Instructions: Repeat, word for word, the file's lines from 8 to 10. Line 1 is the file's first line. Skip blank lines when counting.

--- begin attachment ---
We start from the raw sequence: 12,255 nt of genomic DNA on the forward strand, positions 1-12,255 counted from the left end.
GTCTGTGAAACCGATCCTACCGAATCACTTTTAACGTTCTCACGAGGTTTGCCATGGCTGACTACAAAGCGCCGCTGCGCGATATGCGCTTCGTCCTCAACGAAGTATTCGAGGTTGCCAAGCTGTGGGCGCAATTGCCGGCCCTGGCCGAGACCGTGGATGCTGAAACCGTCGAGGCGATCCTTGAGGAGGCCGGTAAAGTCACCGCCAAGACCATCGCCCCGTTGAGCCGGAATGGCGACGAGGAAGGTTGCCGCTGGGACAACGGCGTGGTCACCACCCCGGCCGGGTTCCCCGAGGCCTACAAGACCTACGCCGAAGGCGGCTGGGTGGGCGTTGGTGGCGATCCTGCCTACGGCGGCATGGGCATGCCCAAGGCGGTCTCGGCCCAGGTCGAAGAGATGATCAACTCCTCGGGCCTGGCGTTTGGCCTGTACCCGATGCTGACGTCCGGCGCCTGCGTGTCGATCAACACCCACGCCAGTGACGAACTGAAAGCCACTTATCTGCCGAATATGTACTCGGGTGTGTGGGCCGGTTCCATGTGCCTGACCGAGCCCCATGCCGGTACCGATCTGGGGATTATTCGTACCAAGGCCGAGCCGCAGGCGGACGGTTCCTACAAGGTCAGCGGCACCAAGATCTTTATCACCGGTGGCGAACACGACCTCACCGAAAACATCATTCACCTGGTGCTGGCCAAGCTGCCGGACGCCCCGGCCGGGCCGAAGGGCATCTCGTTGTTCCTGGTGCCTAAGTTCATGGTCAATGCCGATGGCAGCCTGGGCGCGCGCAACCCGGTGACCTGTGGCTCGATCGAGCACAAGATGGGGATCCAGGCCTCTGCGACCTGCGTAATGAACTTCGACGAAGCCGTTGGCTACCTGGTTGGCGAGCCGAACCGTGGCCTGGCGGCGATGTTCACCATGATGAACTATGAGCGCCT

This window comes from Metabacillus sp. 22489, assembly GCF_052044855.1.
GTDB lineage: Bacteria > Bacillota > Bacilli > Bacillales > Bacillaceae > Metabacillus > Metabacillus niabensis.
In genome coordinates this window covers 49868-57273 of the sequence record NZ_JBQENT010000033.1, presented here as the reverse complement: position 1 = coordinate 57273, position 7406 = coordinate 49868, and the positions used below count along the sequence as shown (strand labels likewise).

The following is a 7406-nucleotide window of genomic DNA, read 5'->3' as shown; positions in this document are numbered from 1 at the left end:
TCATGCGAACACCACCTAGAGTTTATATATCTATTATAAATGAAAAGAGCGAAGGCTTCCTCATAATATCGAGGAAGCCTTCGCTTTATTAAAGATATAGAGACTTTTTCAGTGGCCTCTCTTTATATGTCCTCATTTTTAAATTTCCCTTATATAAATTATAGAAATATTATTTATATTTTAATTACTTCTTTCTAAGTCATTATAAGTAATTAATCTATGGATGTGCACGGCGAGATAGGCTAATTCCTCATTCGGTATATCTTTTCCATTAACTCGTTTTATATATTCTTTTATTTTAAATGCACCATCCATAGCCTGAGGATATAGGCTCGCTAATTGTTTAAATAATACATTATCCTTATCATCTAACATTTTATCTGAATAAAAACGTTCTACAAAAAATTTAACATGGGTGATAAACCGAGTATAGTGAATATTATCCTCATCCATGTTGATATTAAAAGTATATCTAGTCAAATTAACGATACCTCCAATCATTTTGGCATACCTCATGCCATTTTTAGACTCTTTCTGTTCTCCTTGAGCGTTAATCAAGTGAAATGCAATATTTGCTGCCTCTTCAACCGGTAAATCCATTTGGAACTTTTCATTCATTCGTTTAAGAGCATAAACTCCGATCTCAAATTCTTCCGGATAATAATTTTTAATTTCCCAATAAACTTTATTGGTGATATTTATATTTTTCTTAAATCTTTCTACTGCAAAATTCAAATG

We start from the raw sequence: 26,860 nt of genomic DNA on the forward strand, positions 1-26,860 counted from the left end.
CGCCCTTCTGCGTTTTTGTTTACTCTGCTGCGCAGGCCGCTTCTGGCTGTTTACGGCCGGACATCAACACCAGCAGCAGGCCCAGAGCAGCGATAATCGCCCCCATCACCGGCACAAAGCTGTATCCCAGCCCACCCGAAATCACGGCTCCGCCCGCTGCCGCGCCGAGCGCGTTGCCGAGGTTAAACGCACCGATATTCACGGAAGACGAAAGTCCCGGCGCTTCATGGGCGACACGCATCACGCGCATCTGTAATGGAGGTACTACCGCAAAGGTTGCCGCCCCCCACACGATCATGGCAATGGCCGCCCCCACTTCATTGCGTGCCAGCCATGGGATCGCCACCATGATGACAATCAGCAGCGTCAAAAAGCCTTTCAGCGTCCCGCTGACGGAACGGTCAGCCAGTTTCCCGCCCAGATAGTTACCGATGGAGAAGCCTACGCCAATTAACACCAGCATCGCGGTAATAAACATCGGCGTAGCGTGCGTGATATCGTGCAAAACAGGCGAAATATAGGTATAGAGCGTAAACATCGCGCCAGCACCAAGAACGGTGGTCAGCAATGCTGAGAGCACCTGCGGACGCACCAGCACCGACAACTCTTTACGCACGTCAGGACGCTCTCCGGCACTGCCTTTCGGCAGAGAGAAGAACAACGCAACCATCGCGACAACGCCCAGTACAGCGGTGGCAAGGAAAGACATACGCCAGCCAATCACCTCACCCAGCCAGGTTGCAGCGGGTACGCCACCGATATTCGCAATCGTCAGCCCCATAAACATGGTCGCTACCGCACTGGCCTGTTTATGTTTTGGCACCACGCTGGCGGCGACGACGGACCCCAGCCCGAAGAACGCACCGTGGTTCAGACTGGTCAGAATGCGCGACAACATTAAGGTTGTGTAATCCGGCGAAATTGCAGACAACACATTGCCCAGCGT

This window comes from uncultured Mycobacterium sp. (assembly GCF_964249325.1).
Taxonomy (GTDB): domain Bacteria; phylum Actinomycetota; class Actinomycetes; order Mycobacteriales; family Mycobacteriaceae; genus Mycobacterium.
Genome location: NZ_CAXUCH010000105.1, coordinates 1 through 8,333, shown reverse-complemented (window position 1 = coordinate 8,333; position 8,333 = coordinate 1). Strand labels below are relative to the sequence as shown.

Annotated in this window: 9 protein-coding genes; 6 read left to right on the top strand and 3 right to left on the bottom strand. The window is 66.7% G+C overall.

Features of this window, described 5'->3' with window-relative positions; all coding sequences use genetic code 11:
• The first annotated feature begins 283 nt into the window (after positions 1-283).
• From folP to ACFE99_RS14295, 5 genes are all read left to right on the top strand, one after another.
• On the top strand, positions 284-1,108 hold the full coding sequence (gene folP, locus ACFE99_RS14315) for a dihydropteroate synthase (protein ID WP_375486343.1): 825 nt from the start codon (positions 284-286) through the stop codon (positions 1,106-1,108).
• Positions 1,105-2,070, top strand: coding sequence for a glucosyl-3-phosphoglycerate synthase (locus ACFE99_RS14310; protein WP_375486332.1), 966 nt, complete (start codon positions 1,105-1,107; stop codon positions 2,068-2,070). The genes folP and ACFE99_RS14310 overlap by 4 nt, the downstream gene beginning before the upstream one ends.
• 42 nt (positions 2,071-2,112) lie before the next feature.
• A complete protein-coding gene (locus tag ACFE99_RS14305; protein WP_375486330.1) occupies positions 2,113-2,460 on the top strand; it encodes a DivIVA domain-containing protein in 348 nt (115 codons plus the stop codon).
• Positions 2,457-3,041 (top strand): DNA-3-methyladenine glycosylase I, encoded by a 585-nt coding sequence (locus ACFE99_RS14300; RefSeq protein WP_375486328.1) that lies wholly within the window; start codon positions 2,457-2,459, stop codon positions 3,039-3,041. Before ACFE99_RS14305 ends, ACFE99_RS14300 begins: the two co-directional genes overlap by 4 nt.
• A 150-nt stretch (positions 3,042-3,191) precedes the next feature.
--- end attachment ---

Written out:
We start from the raw sequence: 26,860 nt of genomic DNA on the forward strand, positions 1-26,860 counted from the left end.
CGCCCTTCTGCGTTTTTGTTTACTCTGCTGCGCAGGCCGCTTCTGGCTGTTTACGGCCGGACATCAACACCAGCAGCAGGCCCAGAGCAGCGATAATCGCCCCCATCACCGGCACAAAGCTGTATCCCAGCCCACCCGAAATCACGGCTCCGCCCGCTGCCGCGCCGAGCGCGTTGCCGAGGTTAAACGCACCGATATTCACGGAAGACGAAAGTCCCGGCGCTTCATGGGCGACACGCATCACGCGCATCTGTAATGGAGGTACTACCGCAAAGGTTGCCGCCCCCCACACGATCATGGCAATGGCCGCCCCCACTTCATTGCGTGCCAGCCATGGGATCGCCACCATGATGACAATCAGCAGCGTCAAAAAGCCTTTCAGCGTCCCGCTGACGGAACGGTCAGCCAGTTTCCCGCCCAGATAGTTACCGATGGAGAAGCCTACGCCAATTAACACCAGCATCGCGGTAATAAACATCGGCGTAGCGTGCGTGATATCGTGCAAAACAGGCGAAATATAGGTATAGAGCGTAAACATCGCGCCAGCACCAAGAACGGTGGTCAGCAATGCTGAGAGCACCTGCGGACGCACCAGCACCGACAACTCTTTACGCACGTCAGGACGCTCTCCGGCACTGCCTTTCGGCAGAGAGAAGAACAACGCAACCATCGCGACAACGCCCAGTACAGCGGTGGCAAGGAAAGACATACGCCAGCCAATCACCTCACCCAGCCAGGTTGCAGCGGGTACGCCACCGATATTCGCAATCGTCAGCCCCATAAACATGGTCGCTACCGCACTGGCCTGTTTATGTTTTGGCACCACGCTGGCGGCGACGACGGACCCCAGCCCGAAGAACGCACCGTGGTTCAGACTGGTCAGAATGCGCGACAACATTAAGGTTGTGTAATCCGGCGAAATTGCAGACAACACATTGCCCAGCGT

This window comes from uncultured Mycobacterium sp. (assembly GCF_964249325.1).